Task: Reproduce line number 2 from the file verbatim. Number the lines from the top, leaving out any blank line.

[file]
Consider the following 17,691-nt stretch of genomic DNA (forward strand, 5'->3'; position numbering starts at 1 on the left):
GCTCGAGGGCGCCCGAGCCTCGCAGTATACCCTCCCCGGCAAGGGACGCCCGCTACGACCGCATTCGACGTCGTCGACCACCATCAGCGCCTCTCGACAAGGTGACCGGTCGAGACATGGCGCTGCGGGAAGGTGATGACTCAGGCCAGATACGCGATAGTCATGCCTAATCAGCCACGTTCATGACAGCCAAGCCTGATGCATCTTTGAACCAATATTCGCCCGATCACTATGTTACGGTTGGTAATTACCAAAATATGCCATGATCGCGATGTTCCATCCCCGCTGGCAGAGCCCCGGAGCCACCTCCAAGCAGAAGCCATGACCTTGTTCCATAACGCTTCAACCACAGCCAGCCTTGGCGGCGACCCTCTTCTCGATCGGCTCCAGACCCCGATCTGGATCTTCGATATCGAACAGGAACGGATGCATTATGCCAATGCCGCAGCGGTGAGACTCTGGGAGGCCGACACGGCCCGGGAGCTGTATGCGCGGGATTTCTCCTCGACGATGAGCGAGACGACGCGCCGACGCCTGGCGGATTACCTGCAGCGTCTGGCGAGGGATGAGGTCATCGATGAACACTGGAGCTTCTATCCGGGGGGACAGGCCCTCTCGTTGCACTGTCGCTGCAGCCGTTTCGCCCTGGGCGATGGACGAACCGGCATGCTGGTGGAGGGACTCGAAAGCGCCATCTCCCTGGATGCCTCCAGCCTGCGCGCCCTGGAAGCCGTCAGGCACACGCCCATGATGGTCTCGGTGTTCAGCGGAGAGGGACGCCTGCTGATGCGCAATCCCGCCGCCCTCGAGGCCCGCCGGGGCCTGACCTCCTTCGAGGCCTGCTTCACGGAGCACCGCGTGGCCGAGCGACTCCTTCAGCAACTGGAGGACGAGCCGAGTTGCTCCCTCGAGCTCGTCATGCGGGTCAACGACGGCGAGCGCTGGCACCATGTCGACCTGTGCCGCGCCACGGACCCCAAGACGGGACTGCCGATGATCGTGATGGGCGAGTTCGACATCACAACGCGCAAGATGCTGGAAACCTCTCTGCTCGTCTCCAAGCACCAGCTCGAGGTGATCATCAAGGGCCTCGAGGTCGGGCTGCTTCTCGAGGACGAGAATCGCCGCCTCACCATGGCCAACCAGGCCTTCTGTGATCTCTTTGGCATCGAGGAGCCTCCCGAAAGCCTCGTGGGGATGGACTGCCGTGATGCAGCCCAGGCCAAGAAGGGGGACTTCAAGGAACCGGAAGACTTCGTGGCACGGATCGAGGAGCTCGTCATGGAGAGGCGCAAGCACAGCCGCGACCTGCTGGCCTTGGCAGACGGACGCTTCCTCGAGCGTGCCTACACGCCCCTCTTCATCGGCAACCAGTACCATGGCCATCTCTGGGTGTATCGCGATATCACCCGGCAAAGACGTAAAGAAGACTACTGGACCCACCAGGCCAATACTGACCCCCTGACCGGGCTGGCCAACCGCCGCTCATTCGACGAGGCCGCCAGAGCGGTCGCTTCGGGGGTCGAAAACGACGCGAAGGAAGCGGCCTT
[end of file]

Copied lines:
GCTCGAGGGCGCCCGAGCCTCGCAGTATACCCTCCCCGGCAAGGGACGCCCGCTACGACCGCATTCGACGTCGTCGACCACCATCAGCGCCTCTCGACAAGGTGACCGGTCGAGACATGGCGCTGCGGGAAGGTGATGACTCAGGCCAGATACGCGATAGTCATGCCTAATCAGCCACGTTCATGACAGCCAAGCCTGATGCATCTTTGAACCAATATTCGCCCGATCACTATGTTACGGTTGGTAATTACCAAAATATGCCATGATCGCGATGTTCCATCCCCGCTGGCAGAGCCCCGGAGCCACCTCCAAGCAGAAGCCATGACCTTGTTCCATAACGCTTCAACCACAGCCAGCCTTGGCGGCGACCCTCTTCTCGATCGGCTCCAGACCCCGATCTGGATCTTCGATATCGAACAGGAACGGATGCATTATGCCAATGCCGCAGCGGTGAGACTCTGGGAGGCCGACACGGCCCGGGAGCTGTATGCGCGGGATTTCTCCTCGACGATGAGCGAGACGACGCGCCGACGCCTGGCGGATTACCTGCAGCGTCTGGCGAGGGATGAGGTCATCGATGAACACTGGAGCTTCTATCCGGGGGGACAGGCCCTCTCGTTGCACTGTCGCTGCAGCCGTTTCGCCCTGGGCGATGGACGAACCGGCATGCTGGTGGAGGGACTCGAAAGCGCCATCTCCCTGGATGCCTCCAGCCTGCGCGCCCTGGAAGCCGTCAGGCACACGCCCATGATGGTCTCGGTGTTCAGCGGAGAGGGACGCCTGCTGATGCGCAATCCCGCCGCCCTCGAGGCCCGCCGGGGCCTGACCTCCTTCGAGGCCTGCTTCACGGAGCACCGCGTGGCCGAGCGACTCCTTCAGCAACTGGAGGACGAGCCGAGTTGCTCCCTCGAGCTCGTCATGCGGGTCAACGACGGCGAGCGCTGGCACCATGTCGACCTGTGCCGCGCCACGGACCCCAAGACGGGACTGCCGATGATCGTGATGGGCGAGTTCGACATCACAACGCGCAAGATGCTGGAAACCTCTCTGCTCGTCTCCAAGCACCAGCTCGAGGTGATCATCAAGGGCCTCGAGGTCGGGCTGCTTCTCGAGGACGAGAATCGCCGCCTCACCATGGCCAACCAGGCCTTCTGTGATCTCTTTGGCATCGAGGAGCCTCCCGAAAGCCTCGTGGGGATGGACTGCCGTGATGCAGCCCAGGCCAAGAAGGGGGACTTCAAGGAACCGGAAGACTTCGTGGCACGGATCGAGGAGCTCGTCATGGAGAGGCGCAAGCACAGCCGCGACCTGCTGGCCTTGGCAGACGGACGCTTCCTCGAGCGTGCCTACACGCCCCTCTTCATCGGCAACCAGTACCATGGCCATCTCTGGGTGTATCGCGATATCACCCGGCAAAGACGTAAAGAAGACTACTGGACCCACCAGGCCAATACTGACCCCCTGACCGGGCTGGCCAACCGCCGCTCATTCGACGAGGCCGCCAGAGCGGTCGCTTCGGGGGTCGAAAACGACGCGAAGGAAGCGGCCTT